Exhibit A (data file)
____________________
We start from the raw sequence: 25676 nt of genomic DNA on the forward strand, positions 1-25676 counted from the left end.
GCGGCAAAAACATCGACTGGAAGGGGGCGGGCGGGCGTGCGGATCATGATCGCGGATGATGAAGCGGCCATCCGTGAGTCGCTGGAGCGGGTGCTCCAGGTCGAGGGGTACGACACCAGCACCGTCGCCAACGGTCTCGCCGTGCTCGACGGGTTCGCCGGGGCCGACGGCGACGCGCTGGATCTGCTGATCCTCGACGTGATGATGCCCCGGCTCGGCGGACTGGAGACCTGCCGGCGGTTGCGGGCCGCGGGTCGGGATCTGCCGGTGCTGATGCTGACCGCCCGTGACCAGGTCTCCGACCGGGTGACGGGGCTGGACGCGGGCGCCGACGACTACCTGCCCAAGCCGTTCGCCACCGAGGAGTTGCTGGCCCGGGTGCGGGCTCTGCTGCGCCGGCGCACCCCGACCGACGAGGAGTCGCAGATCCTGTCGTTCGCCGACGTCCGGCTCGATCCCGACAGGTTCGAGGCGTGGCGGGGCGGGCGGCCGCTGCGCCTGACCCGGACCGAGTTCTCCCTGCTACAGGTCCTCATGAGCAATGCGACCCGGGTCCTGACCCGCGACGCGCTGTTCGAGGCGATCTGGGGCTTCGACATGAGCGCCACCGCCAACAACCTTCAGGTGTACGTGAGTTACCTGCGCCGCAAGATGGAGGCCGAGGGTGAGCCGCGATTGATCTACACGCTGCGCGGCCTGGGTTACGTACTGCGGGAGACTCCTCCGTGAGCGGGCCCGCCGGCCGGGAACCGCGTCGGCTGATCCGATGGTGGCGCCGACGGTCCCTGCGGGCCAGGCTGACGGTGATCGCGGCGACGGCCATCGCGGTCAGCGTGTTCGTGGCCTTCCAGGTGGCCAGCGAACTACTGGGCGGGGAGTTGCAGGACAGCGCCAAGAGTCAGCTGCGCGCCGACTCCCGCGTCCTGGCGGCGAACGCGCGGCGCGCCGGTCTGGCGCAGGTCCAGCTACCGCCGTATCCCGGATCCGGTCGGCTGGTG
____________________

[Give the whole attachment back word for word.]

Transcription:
We start from the raw sequence: 25676 nt of genomic DNA on the forward strand, positions 1-25676 counted from the left end.
GCGGCAAAAACATCGACTGGAAGGGGGCGGGCGGGCGTGCGGATCATGATCGCGGATGATGAAGCGGCCATCCGTGAGTCGCTGGAGCGGGTGCTCCAGGTCGAGGGGTACGACACCAGCACCGTCGCCAACGGTCTCGCCGTGCTCGACGGGTTCGCCGGGGCCGACGGCGACGCGCTGGATCTGCTGATCCTCGACGTGATGATGCCCCGGCTCGGCGGACTGGAGACCTGCCGGCGGTTGCGGGCCGCGGGTCGGGATCTGCCGGTGCTGATGCTGACCGCCCGTGACCAGGTCTCCGACCGGGTGACGGGGCTGGACGCGGGCGCCGACGACTACCTGCCCAAGCCGTTCGCCACCGAGGAGTTGCTGGCCCGGGTGCGGGCTCTGCTGCGCCGGCGCACCCCGACCGACGAGGAGTCGCAGATCCTGTCGTTCGCCGACGTCCGGCTCGATCCCGACAGGTTCGAGGCGTGGCGGGGCGGGCGGCCGCTGCGCCTGACCCGGACCGAGTTCTCCCTGCTACAGGTCCTCATGAGCAATGCGACCCGGGTCCTGACCCGCGACGCGCTGTTCGAGGCGATCTGGGGCTTCGACATGAGCGCCACCGCCAACAACCTTCAGGTGTACGTGAGTTACCTGCGCCGCAAGATGGAGGCCGAGGGTGAGCCGCGATTGATCTACACGCTGCGCGGCCTGGGTTACGTACTGCGGGAGACTCCTCCGTGAGCGGGCCCGCCGGCCGGGAACCGCGTCGGCTGATCCGATGGTGGCGCCGACGGTCCCTGCGGGCCAGGCTGACGGTGATCGCGGCGACGGCCATCGCGGTCAGCGTGTTCGTGGCCTTCCAGGTGGCCAGCGAACTACTGGGCGGGGAGTTGCAGGACAGCGCCAAGAGTCAGCTGCGCGCCGACTCCCGCGTCCTGGCGGCGAACGCGCGGCGCGCCGGTCTGGCGCAGGTCCAGCTACCGCCGTATCCCGGATCCGGTCGGCTGGTG